The Internet of Things (IoT) promises a tomorrow enriched by unprecedented connectivity; an unfathomable number of devices and sensors delivering real-time inputs and data-driven functionality for optimized decision-making and performance. It has the potential to take the smart grid to another level, enabling a new generation of smarter buildings, transport and citizens.
For utilities, it’s a lofty ideal. And for most, it currently still feels a good distance away.
That’s not to say that the potential benefits that IoT promises cannot be realized by utilities, but there is groundwork to be laid. Because, like it or not, getting to an IoT nirvana requires a good deal of effort to integrate the underlying information and operations technologies (IT and OT).
While most transmission and distribution system operators (TSOs and DSOs) are actively engaging in IT/OT integration, the effort invested and the progress achieved to date, varies. According to IDC Energy Insights research on the topic, across Europe for example, while more than 90% of utilities surveyed say they have initiated IT/OT integration initiatives, only 46% say basic initiatives (e.g., meter and analytics projects, field force apps, IoT pilots, GIS network modelling) have been completed. OMNETRIC Group, a joint venture between Siemens and Accenture, went live in 2014 precisely to help organizations weave together the worlds of IT and OT for greater business value, while helping to manage the inherent risks. Today, in the face of industry transformation, and a need to operate with greater operational and business intelligence, how can utilities accelerate IT/OT integration?
Fact: Opening up grid operations to IT systems potentially exposes the grid to global cyber-attack. In a context where there is a growing number of cyber breaches resulting in performance degradation and business losses, grid operators clearly need to evaluate the risks of such integration.
Security concerns arise even where greater IT/OT integration might seem an obvious route to take. For example, utilities think twice before attempting to integrate a distribution management system with their GIS systems, or before using smart meter data to improve outage management. Concerns deepen further when we catch a glimpse of the future, where energy systems may be integrated into smart city hubs and the grid is extended with, and to, all kinds of components.
Given the opportunities to be realized, utilities need to overcome this deep seated fear of exposing OT systems to the IT world.
Without a doubt, security experts will tell you that it is essential to bake security into the core of the solution, rather than layering it on top at the end. All too often, security measures are forgotten once the project is in-flight. Additionally, rather than resisting the inevitable path to greater integration, utilities should evaluate IT/OT convergence, not purely on the basis of the security risk, but firstly on the basis of how critical the systems concerned are. With this in mind, secondly, they should determine whether the business value that can be derived from greater integration outweighs the risk.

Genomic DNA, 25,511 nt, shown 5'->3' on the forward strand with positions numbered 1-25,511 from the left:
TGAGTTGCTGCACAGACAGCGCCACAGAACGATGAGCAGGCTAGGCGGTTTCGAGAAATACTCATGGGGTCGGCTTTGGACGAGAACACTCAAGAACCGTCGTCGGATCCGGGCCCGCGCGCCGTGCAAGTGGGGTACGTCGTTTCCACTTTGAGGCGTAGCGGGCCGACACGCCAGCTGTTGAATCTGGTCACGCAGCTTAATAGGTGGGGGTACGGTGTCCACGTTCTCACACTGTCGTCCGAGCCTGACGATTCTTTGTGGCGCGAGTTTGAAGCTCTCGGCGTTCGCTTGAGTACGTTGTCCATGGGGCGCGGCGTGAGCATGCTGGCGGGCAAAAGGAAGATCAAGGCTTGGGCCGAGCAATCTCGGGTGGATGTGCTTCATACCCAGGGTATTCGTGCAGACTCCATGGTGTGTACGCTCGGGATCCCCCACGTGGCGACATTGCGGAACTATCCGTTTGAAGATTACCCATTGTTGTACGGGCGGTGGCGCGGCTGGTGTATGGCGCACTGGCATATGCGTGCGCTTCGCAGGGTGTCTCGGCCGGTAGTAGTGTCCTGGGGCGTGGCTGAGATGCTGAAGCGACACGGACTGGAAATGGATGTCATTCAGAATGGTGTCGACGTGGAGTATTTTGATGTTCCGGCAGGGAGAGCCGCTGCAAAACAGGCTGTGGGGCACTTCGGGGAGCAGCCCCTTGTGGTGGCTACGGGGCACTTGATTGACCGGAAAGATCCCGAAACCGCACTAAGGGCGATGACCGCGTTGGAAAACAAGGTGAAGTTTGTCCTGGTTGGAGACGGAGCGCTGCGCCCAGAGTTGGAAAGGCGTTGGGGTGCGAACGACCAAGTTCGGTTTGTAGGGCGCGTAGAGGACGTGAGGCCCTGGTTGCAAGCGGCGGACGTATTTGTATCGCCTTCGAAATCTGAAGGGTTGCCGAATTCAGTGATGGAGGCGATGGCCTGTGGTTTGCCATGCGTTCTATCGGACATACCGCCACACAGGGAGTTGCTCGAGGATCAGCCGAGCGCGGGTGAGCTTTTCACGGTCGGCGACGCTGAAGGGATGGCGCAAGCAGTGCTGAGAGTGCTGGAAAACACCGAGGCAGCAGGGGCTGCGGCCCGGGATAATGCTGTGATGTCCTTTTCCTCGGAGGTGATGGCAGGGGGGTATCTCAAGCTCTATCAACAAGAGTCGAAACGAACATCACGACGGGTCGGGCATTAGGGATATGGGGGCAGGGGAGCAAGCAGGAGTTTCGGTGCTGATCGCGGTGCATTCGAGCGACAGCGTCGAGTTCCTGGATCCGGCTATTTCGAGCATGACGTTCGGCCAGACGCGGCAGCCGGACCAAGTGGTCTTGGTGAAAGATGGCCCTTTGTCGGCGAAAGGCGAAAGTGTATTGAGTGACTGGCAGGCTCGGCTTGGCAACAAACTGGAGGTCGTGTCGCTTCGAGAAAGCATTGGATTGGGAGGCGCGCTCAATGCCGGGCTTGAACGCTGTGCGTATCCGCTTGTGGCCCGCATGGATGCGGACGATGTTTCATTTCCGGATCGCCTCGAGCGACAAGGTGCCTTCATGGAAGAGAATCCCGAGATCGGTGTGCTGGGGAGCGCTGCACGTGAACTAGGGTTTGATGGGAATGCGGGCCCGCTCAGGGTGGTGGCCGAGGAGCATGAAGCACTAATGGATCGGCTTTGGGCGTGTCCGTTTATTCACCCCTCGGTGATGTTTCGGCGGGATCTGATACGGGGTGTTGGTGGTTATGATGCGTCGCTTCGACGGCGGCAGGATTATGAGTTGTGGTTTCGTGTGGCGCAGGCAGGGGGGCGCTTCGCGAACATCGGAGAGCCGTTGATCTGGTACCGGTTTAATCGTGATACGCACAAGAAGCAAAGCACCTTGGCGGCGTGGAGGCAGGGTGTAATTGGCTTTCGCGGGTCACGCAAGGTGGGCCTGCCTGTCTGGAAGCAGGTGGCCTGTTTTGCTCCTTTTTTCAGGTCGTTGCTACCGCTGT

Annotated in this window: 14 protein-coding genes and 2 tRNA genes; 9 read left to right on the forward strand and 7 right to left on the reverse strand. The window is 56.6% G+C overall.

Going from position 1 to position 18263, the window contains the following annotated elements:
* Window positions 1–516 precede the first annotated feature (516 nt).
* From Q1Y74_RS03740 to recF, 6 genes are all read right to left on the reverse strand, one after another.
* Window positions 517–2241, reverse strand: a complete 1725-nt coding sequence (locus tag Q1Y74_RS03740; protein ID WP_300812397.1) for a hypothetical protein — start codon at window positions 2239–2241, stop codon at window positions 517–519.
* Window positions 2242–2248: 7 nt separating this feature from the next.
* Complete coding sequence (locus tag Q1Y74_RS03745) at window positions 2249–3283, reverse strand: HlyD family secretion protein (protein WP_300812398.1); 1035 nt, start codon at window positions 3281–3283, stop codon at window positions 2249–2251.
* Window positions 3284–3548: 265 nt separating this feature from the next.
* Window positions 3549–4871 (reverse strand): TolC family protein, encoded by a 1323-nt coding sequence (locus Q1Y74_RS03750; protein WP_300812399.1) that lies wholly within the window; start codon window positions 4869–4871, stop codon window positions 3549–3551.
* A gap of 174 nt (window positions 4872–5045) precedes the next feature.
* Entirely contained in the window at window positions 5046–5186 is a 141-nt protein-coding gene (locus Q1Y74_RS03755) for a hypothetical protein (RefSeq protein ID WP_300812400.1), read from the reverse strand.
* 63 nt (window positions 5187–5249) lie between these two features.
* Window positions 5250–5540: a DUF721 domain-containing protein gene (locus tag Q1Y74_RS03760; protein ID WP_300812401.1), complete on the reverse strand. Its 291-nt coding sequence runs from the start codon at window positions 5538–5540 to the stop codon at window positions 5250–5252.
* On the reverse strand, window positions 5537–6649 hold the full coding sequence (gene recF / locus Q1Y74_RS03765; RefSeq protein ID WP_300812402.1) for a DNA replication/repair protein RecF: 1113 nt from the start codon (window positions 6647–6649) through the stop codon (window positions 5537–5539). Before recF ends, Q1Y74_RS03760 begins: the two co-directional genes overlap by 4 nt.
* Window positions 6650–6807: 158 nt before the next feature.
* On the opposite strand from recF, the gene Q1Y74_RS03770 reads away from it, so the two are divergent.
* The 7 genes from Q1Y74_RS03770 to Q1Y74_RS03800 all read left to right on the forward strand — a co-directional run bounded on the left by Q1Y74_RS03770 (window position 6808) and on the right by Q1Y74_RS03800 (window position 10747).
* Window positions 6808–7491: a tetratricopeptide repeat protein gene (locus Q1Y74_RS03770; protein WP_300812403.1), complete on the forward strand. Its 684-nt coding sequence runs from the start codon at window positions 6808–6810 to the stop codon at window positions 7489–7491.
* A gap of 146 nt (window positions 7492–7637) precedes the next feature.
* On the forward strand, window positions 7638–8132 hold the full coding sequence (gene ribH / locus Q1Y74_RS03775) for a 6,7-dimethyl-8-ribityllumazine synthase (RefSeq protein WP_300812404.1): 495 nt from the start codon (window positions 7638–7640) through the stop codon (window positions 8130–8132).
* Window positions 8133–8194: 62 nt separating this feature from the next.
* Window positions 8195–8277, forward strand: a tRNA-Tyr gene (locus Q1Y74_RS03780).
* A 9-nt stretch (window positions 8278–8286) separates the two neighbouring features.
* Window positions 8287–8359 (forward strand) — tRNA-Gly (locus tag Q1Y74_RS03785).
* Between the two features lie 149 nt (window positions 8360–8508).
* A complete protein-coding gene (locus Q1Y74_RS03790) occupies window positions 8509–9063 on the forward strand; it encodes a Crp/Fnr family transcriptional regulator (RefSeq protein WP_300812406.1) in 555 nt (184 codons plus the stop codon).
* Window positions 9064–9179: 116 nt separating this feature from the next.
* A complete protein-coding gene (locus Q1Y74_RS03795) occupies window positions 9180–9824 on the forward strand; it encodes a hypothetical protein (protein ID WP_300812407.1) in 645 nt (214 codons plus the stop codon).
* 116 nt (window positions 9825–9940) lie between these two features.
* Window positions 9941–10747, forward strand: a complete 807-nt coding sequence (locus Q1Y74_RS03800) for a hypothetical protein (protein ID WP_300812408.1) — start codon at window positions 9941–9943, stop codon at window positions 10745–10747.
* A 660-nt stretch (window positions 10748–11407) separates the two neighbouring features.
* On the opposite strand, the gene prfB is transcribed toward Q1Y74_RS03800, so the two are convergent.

IT/OT integration is primarily about making the data in network control (OT) and enterprise (IT) systems available to each other to optimize performance and fine-tune control of an increasingly complex grid.
On top of their worries over security, another challenge faced by utilities is that older, supervisory control and data acquisition (SCADA) systems were not conceived or built for integration. While centralized management systems used by DSOs and TSOs do enable integration, they are generally used in isolated environments, with little integration to enterprise IT systems. Where integration does exist, it is old-fashioned point-to-point integration that has limited interoperability, is costly and complex to manage, and is not secure. The new generation of devices, equipment and solutions, such as microgrids, advanced smart metering systems and virtual power plants that need to be integrated into the grid are raising the stakes further.
To lessen complexity and ease integration, we believe promoting open standards, such as the common information model (CIM), and deploying Enterprise Service Bus (ESB) integration capabilities can simplify the exchange of information for applications and systems. Open systems and greater interoperability present a tremendous opportunity to go beyond the capabilities of the present installed base, boosting performance, lowering integration costs and improving risk mitigation. This offers a technical and economic advantage to the industry. OMNETRIC Group’s work in the development of an open field message bus architecture for microgrid management – an NREL INTEGRATE project in collaboration with a number of partners that explores the capacity of the grid to host renewables — illustrates the value that can result.